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(Reuters) - Tiger Woods does not plan to return to the PGA Tour until he feels his game is "tournament-ready," the American former world number one said on Wednesday.
The 14-times major champion, who had back surgery last year, withdrew from last week's Farmers Insurance Open at Torrey Pines, his second start of the season, after just 11 holes because of tightness in his back.
Based on his usual tournament schedule, Woods, 39, would be expected to compete next at the Feb. 26-Mar. 1 Honda Classic at Palm Beach Gardens in Florida.
"Right now, I need a lot of work on my game, and to still spend time with the people that are important to me," Woods said on his website.
"I'd like to play the Honda Classic -- it's a tournament in my hometown and it's important to me -- but I won't be there unless my game is tournament-ready. That's not fair to anyone.
"I do, however, expect to be playing again very soon."
Woods has struggled badly in his first two events this year.
He posted the worst score of his professional career, with his short game in complete disarray, as he carded a mind-boggling 11-over-par 82 to miss the cut at the Phoenix Open last month.
He looked no better last week at Torrey Pines where he was two over par after 11 holes on the North course when he decided to pull out, his third withdrawal in his last nine tournaments.
"The last two weeks have been very disappointing to me, especially Torrey, because I never want to withdraw," said Woods. "Unfortunately, lately injuries have made that happen too often.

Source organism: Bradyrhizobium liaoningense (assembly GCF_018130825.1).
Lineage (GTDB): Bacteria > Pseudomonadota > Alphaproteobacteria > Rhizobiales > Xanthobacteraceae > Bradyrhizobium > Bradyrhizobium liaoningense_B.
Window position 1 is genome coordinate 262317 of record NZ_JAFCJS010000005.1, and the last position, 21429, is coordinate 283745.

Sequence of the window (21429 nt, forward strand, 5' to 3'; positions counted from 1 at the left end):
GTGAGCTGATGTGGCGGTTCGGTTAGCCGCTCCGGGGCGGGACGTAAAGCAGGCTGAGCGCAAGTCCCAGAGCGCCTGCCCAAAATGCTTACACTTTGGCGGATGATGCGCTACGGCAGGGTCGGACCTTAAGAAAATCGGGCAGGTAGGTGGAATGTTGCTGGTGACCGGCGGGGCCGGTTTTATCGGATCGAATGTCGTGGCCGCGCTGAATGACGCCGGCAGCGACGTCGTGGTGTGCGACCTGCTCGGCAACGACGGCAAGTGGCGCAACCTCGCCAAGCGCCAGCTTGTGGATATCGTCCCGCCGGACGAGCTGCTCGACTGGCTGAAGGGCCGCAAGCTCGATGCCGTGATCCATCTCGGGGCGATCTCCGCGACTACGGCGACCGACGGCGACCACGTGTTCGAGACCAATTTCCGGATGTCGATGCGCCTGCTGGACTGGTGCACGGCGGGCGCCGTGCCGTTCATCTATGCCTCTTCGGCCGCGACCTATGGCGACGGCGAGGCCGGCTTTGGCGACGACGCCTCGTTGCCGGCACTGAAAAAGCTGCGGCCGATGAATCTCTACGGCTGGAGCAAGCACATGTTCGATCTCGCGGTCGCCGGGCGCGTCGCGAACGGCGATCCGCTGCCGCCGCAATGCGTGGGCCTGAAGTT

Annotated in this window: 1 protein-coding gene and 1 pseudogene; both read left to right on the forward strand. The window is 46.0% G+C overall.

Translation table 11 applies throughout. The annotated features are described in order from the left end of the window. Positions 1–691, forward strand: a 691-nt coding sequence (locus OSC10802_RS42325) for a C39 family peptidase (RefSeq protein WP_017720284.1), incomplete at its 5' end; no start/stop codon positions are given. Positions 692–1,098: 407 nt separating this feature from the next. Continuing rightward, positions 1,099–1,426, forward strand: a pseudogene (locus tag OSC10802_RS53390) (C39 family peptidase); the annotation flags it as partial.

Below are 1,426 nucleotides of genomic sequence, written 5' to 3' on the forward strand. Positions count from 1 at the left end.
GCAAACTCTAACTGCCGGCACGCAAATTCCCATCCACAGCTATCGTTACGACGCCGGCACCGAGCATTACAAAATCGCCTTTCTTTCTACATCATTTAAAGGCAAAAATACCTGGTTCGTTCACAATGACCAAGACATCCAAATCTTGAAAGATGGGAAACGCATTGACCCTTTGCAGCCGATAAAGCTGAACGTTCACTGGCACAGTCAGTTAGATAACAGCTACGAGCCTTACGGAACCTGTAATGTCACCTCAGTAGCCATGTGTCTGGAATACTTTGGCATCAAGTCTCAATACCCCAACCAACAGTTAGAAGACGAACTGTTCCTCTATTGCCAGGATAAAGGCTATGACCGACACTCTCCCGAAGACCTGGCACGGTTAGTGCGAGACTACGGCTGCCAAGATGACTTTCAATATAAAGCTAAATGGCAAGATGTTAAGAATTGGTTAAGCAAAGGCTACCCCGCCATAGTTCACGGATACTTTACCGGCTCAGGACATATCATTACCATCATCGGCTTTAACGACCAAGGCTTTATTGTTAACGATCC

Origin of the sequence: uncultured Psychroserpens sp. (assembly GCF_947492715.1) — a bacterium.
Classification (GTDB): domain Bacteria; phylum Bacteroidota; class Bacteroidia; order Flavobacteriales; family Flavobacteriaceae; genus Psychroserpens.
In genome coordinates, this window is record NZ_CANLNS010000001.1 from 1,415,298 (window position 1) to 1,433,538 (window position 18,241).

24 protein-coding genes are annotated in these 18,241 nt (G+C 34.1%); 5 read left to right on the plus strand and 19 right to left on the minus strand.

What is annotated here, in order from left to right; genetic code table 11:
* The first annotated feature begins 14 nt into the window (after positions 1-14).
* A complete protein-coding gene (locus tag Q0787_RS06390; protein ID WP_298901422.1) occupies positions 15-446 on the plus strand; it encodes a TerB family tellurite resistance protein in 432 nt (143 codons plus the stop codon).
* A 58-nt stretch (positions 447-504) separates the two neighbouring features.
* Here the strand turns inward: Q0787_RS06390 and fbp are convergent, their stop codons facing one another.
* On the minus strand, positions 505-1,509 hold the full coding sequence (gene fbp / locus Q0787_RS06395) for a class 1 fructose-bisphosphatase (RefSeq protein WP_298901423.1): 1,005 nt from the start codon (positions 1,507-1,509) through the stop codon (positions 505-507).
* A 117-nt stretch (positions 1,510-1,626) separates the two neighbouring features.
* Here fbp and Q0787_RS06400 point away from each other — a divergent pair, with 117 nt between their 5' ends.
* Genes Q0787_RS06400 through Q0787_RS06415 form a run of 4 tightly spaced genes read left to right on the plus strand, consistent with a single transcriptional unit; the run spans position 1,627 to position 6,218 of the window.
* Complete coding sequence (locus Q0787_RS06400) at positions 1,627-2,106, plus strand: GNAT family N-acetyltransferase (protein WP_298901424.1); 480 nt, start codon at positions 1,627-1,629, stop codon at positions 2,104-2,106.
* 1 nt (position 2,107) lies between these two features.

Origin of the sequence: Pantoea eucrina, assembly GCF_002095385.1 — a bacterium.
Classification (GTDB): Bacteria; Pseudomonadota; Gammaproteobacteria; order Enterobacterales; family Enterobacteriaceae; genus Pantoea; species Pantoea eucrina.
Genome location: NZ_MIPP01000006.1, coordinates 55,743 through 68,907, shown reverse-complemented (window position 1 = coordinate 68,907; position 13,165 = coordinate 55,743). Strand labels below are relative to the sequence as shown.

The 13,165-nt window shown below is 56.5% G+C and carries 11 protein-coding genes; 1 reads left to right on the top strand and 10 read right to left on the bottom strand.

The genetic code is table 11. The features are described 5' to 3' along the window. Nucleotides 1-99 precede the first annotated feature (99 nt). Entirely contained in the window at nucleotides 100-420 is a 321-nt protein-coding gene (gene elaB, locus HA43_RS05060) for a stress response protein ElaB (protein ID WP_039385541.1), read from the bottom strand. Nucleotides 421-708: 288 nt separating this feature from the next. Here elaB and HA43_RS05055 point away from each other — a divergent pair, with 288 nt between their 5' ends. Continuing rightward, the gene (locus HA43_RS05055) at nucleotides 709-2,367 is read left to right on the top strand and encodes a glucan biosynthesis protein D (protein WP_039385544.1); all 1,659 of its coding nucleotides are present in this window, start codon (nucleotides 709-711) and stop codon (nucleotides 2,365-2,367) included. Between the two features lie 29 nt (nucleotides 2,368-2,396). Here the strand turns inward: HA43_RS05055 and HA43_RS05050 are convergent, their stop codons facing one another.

"This latest injury is not related to my previous surgery. I am having daily physical therapy and I am feeling better every day."
"My play, and scores, are not acceptable for tournament golf."
Woods, who has not won a major title since the 2008 U.S. Open, is still adapting to the fifth swing change of his career, this time with new consultant Chris Como.
The four majors have always been the top priority for Woods, who has a burning desire to eclipse the record 18 titles won by Jack Nicklaus.
However, he will need to improve his game markedly if he is to be ready for the year's opening major, the April 9-12 Masters at Augusta National where he is a four-times former champion.
"Like I've said, I enter a tournament to compete at the highest level, and when I think I'm ready, I'll be back," he said.
"Next week I will practice at Medalist and at home getting ready for the rest of the year. I am committed to getting back to the pinnacle of my game."
Reporting by Mark Lamport-Stokes in Vail, Colorado; Editing by Frank Pingue